For the full newsletter, click on: BCRHN Newsletter – Feb 2020
In my last post Working Through Loss, I touched on the concept of Trauma Informed Practice (TIP). This topic has got me passionate about sharing the trauma and loss that nurses face shift-to-shift and how this impacts us as human beings. If we as nurses are not aware of trauma and its effects then it could lead to devastating consequences for ourselves and our profession. In rural health it’s imperative that employers acknowledge this fact and incorporate healthy workplace policy to support nurses. If you don’t keep your rural nurses healthy it will affect an entire community’s health.
Prior to becoming a nurse I worked at a rehab centre for women. I was an Executive Assistant, when off for the semester of college, and during classes I was privileged to work in the research department. This job was one of the greatest opportunities of my life, in so many ways. I worked along side an amazing leader who taught me all I know about leadership and capacity building (I will save that for another post).
I would spend countless hours after nursing school locked away in a little office in the skeleton of an old hospital in Vancouver. And through my data entry and analysis a window opened to the trauma that thousands of women face. I inputted data on sexual abuse, physical abuse, and emotional abuse. I typed thousands of horror stories. I collected stats and as the data flowed a picture of a female addict emerged. I remember typing on the computer and I would have tears rolling down my cheeks. I was a silent invisible bystander to these women’s suffering and it changed how I view trauma and life. It made me an advocate, it humbled my struggles in my personal life, and it built upon my empathy. It would be safe to say I learned more in those four walls of that tiny office than I did in all my years prior.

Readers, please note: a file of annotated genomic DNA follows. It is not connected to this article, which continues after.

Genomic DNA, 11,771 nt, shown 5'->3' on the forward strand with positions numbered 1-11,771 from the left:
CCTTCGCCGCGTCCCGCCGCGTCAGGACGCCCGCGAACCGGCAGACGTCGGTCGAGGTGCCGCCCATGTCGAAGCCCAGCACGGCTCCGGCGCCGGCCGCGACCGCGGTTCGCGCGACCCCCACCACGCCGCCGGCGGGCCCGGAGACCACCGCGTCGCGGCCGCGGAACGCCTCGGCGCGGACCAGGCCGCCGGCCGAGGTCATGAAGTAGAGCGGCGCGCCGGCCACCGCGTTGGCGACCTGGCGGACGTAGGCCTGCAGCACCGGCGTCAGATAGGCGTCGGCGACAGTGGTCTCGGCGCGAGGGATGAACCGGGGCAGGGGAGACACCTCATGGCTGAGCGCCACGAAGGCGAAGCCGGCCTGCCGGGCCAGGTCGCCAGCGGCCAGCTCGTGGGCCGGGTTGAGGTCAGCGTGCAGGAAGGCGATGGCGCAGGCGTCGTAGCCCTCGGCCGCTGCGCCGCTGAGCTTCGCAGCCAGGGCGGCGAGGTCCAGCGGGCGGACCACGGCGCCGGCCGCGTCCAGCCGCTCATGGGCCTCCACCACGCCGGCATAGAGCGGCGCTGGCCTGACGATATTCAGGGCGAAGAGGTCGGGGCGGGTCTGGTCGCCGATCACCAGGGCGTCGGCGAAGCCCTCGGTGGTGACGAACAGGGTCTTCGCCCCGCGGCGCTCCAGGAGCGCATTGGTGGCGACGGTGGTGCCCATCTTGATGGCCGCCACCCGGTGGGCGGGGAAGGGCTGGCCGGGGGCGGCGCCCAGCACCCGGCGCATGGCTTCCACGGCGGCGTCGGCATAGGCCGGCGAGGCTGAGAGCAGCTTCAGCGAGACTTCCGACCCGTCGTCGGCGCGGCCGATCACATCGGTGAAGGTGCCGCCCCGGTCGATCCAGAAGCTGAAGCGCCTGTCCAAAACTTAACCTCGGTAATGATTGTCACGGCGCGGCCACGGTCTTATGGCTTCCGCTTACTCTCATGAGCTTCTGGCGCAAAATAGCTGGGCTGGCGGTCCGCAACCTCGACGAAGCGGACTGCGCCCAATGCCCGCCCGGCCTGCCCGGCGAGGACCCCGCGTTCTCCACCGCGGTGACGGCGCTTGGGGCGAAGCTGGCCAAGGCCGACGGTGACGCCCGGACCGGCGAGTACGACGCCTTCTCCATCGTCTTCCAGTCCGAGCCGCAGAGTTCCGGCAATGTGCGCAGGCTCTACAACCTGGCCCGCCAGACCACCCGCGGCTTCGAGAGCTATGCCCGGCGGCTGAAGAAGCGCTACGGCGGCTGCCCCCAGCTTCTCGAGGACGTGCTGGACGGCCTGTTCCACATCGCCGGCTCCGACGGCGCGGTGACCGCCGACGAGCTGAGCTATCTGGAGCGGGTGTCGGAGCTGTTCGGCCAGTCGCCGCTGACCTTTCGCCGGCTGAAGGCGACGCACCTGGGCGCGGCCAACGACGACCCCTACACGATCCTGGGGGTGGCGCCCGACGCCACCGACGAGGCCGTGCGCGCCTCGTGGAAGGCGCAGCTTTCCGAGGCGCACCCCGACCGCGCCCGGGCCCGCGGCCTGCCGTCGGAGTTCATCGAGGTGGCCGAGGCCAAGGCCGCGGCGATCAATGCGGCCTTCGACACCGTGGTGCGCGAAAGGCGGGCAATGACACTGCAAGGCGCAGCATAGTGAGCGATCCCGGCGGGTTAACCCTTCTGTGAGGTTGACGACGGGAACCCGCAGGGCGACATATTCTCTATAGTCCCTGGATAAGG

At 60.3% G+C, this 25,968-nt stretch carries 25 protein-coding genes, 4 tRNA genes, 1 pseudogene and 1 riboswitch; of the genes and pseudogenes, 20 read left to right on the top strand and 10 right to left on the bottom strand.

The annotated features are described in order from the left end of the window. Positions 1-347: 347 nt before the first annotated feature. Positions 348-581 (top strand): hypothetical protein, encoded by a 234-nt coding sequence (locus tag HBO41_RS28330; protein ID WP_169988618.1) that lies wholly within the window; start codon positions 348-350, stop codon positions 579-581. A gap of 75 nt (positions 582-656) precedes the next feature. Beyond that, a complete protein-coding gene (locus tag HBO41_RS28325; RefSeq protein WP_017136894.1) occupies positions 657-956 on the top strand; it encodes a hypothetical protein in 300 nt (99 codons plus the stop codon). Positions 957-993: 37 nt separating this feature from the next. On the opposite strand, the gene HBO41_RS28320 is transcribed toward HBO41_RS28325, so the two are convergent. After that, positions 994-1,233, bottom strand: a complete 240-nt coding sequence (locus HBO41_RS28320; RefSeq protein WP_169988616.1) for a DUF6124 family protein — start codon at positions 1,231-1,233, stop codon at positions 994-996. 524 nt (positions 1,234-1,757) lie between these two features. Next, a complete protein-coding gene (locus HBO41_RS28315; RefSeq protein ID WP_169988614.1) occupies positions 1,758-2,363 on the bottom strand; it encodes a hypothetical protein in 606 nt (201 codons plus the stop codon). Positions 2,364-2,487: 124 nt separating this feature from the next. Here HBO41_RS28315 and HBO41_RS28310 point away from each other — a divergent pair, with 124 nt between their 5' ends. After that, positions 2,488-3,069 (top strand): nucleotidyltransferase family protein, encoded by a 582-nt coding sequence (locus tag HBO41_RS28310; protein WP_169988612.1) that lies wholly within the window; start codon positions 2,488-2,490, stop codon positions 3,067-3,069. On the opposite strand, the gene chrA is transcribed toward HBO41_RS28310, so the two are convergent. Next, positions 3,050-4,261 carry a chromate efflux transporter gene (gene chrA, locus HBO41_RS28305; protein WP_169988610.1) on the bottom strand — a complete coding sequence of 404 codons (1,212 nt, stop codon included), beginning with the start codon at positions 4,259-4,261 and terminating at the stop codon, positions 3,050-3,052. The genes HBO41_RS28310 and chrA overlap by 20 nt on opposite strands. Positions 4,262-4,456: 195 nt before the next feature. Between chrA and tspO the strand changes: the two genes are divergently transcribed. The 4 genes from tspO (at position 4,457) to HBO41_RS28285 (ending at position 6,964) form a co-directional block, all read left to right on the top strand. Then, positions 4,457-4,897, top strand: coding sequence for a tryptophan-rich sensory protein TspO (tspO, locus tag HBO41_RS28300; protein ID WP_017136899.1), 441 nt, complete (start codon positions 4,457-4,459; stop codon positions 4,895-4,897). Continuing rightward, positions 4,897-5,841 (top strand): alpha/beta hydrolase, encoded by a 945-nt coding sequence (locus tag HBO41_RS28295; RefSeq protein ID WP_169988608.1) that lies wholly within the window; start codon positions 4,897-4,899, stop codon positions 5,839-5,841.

I can see her now, her hair black as night, boobs out and ready for action, make-up on and a stiff upper lip painted blood red. She was a goddess, a beautiful soul that had been raped at the age of five by her one of her mom’s boyfriends. She struggled with relationships, she struggled to get close to people because of the trauma she suffered. This led to many bad relationships with men, she got raped again at 18, she got beat-up, and she became a closed off shell. She hated her life and she hated herself. She would come into the ED drunk and belligerent. She would swear and call us all bitches. She lied, she cheated, and she rebelled. She was one of my favorite people – this mess of a woman was one of the most resilient and authentic humans I have ever met.
Malcolm cleans patient rooms and offices in the large medical center where we both work as pediatric doctors.
After finishing our respective rounds one afternoon, we noticed that Malcolm was deep in conversation with the parents of one of our very sick patients. We met him later in the hall, and the three of us began to talk. After Malcolm told us a bit about the concerns of our patient’s family, he mentioned the ways he often supports and cares for the children being treated on our ward.
“I don’t call myself a housekeeper,” said Malcolm, who has been with the hospital for 10 years. “I am the keeper of the house.”
Malcolm’s description of what he does knocked us back on our heels. It made us realize that we pass dozens of housekeepers in the corridors and elevators every day and — like most other physicians — pay little attention to what they really do and had little appreciation of their contributions to patient care.